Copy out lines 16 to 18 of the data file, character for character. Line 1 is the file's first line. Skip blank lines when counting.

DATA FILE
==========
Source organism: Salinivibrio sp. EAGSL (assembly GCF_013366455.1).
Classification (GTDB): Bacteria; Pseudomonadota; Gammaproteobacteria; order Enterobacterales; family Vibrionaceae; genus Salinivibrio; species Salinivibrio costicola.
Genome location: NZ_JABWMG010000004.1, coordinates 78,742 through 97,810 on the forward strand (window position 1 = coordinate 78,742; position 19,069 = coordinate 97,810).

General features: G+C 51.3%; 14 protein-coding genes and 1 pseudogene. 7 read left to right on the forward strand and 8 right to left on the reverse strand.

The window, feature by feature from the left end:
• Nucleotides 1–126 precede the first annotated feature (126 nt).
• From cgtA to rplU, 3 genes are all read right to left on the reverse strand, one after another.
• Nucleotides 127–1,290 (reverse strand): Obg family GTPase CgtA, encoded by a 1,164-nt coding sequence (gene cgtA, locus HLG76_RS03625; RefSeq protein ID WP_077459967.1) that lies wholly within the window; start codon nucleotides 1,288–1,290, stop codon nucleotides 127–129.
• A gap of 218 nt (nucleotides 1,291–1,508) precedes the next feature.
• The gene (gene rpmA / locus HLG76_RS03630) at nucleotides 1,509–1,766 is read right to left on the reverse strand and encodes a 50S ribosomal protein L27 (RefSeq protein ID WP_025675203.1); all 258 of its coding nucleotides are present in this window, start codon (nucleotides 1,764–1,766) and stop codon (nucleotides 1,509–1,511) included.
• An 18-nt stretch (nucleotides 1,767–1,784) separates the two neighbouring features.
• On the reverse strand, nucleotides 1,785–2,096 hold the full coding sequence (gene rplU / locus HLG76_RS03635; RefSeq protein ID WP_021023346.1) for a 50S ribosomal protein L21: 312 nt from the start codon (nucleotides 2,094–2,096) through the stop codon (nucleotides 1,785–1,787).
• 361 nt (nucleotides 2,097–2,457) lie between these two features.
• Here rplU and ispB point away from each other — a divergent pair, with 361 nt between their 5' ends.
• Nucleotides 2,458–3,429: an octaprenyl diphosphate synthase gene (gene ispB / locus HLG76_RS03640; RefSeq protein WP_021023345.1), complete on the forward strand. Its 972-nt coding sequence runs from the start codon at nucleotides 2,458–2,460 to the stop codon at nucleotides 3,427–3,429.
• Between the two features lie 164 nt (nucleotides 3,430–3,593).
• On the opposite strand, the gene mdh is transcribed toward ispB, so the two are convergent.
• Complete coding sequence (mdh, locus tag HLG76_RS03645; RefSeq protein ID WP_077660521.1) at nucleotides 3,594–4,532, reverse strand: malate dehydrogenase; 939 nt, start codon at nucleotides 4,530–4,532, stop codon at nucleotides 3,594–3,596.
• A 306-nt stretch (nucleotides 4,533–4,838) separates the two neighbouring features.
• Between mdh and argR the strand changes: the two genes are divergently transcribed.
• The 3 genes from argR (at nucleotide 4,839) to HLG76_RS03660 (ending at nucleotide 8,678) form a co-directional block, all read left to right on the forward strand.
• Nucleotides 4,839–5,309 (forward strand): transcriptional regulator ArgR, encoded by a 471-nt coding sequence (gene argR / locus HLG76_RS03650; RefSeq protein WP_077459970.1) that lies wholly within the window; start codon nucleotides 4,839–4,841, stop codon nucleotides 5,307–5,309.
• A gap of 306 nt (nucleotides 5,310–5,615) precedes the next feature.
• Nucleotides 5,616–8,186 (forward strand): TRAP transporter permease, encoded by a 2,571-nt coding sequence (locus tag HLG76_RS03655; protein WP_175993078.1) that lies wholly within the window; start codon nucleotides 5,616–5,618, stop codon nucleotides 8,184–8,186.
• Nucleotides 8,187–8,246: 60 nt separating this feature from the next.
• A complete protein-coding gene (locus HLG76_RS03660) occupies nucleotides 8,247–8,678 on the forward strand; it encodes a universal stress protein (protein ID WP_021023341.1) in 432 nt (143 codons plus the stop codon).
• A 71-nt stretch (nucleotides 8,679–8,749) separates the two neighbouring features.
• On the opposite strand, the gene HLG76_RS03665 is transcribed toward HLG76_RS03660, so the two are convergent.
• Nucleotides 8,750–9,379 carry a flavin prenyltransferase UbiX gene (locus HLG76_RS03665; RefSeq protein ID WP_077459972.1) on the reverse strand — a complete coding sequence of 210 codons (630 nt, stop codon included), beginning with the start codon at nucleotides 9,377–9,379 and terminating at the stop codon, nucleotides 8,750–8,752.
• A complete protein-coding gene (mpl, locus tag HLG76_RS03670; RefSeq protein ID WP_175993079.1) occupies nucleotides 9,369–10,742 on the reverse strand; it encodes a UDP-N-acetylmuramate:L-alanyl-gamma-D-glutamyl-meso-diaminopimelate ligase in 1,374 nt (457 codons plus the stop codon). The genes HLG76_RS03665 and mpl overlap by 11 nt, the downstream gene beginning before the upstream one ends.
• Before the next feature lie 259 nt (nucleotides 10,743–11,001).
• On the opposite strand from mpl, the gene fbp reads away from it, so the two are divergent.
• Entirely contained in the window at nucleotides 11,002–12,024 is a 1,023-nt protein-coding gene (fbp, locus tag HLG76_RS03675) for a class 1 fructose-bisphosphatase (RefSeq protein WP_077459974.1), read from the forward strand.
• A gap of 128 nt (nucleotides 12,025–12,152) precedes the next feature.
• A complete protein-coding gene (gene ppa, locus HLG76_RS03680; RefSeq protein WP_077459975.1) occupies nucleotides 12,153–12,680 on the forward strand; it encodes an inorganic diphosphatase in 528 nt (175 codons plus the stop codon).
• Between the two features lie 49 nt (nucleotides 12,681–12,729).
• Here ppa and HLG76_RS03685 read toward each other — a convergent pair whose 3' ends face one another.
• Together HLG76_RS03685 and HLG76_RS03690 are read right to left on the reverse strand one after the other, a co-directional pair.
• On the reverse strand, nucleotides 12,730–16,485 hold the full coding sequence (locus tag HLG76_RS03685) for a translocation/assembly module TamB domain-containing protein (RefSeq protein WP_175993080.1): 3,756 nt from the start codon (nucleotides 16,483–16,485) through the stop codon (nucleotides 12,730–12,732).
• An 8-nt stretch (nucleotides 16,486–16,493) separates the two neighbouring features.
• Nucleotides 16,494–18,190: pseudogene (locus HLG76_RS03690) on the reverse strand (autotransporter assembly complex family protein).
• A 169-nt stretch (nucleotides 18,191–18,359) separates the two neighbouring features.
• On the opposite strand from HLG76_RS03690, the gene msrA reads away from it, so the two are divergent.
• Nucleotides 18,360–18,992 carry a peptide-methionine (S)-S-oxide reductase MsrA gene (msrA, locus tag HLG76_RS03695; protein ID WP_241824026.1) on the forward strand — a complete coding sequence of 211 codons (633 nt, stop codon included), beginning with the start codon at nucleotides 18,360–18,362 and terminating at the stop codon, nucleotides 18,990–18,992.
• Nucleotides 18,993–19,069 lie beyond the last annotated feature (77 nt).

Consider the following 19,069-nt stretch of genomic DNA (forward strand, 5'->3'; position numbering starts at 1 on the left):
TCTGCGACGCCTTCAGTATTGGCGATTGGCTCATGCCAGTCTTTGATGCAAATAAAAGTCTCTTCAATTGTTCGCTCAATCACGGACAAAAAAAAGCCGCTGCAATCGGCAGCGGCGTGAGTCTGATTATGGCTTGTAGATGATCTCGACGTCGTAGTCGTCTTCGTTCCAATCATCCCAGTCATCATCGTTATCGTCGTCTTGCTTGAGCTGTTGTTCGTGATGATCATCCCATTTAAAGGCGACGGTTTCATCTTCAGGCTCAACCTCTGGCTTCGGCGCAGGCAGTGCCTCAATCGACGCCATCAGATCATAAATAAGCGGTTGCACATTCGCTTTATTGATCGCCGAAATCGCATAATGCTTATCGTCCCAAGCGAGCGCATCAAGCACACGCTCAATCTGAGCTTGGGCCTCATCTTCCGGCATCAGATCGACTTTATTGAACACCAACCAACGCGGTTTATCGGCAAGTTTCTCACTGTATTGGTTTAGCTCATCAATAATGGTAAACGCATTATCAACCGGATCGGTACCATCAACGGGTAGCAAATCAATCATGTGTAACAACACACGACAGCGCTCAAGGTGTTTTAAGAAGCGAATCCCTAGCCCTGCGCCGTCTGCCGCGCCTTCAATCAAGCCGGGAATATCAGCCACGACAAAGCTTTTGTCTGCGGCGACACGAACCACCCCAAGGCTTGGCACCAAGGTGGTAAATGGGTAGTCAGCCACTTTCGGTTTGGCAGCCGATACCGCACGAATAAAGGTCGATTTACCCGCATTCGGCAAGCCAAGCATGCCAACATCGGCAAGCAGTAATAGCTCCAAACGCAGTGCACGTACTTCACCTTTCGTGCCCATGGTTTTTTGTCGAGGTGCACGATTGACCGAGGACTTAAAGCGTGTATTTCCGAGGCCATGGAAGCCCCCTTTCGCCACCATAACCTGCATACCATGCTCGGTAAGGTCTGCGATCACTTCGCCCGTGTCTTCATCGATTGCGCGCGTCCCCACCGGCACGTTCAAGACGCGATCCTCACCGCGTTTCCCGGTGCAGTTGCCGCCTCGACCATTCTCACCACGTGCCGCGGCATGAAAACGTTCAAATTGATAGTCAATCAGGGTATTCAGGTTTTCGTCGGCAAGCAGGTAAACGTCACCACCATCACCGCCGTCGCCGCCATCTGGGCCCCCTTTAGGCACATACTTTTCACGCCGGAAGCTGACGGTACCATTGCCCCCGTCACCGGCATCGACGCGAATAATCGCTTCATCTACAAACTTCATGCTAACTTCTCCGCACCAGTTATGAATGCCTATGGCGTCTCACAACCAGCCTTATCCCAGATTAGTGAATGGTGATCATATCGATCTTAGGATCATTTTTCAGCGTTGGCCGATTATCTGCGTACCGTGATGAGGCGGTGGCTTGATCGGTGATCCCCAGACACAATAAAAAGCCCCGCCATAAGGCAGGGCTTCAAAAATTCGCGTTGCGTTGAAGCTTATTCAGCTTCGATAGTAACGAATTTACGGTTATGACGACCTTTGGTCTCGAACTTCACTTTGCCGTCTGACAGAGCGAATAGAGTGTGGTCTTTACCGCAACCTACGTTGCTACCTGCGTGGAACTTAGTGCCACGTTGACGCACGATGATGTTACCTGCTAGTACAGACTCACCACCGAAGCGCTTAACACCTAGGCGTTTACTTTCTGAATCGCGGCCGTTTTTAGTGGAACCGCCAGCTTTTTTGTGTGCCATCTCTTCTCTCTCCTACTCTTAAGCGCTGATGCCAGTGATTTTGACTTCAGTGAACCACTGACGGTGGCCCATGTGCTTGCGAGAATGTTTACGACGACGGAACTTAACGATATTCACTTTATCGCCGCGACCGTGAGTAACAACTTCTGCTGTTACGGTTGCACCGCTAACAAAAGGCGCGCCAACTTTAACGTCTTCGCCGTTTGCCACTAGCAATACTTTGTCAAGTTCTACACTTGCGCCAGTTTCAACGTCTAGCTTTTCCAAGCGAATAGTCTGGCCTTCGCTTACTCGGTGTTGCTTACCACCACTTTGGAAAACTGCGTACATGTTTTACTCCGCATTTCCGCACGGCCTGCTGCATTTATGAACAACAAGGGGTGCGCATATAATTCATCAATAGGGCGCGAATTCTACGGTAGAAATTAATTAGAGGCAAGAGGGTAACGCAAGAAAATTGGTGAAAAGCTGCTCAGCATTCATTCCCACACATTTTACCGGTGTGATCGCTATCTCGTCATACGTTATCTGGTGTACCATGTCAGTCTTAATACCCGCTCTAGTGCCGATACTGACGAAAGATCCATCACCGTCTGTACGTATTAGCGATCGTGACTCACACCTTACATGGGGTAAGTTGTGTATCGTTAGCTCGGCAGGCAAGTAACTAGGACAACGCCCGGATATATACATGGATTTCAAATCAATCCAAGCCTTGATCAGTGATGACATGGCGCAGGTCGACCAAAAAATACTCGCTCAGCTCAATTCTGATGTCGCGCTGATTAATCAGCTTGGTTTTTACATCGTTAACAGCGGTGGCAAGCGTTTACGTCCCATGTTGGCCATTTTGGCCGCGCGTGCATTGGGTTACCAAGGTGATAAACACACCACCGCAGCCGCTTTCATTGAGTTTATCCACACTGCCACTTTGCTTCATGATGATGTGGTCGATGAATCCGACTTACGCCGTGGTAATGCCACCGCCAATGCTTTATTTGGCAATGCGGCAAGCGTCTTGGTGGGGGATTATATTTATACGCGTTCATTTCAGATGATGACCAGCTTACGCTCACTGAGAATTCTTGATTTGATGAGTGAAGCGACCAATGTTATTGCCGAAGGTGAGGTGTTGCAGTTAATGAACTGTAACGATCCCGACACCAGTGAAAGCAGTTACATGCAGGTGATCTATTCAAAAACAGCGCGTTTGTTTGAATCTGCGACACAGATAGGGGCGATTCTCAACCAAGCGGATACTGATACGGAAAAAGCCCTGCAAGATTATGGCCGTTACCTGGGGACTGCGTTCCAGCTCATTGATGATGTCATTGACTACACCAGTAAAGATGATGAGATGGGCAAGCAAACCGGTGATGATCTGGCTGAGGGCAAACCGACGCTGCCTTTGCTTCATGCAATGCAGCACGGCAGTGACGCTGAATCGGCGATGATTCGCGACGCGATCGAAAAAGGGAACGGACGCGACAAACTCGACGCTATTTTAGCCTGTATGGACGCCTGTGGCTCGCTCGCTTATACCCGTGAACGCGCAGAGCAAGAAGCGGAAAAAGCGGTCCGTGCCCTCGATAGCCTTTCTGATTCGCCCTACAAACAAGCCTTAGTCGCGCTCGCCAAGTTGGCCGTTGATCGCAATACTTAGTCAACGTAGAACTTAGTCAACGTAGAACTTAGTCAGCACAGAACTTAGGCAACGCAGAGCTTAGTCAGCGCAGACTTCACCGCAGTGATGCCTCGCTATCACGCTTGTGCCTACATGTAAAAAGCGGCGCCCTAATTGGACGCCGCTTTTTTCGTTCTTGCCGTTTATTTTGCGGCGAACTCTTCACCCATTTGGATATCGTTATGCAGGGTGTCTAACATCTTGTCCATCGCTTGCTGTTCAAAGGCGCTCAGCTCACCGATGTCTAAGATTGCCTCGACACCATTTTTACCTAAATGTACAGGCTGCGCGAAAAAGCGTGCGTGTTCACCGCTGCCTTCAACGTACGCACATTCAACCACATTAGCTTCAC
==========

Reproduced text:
• Between the two features lie 164 nt (nucleotides 3,430–3,593).
• On the opposite strand, the gene mdh is transcribed toward ispB, so the two are convergent.
• Complete coding sequence (mdh, locus tag HLG76_RS03645; RefSeq protein ID WP_077660521.1) at nucleotides 3,594–4,532, reverse strand: malate dehydrogenase; 939 nt, start codon at nucleotides 4,530–4,532, stop codon at nucleotides 3,594–3,596.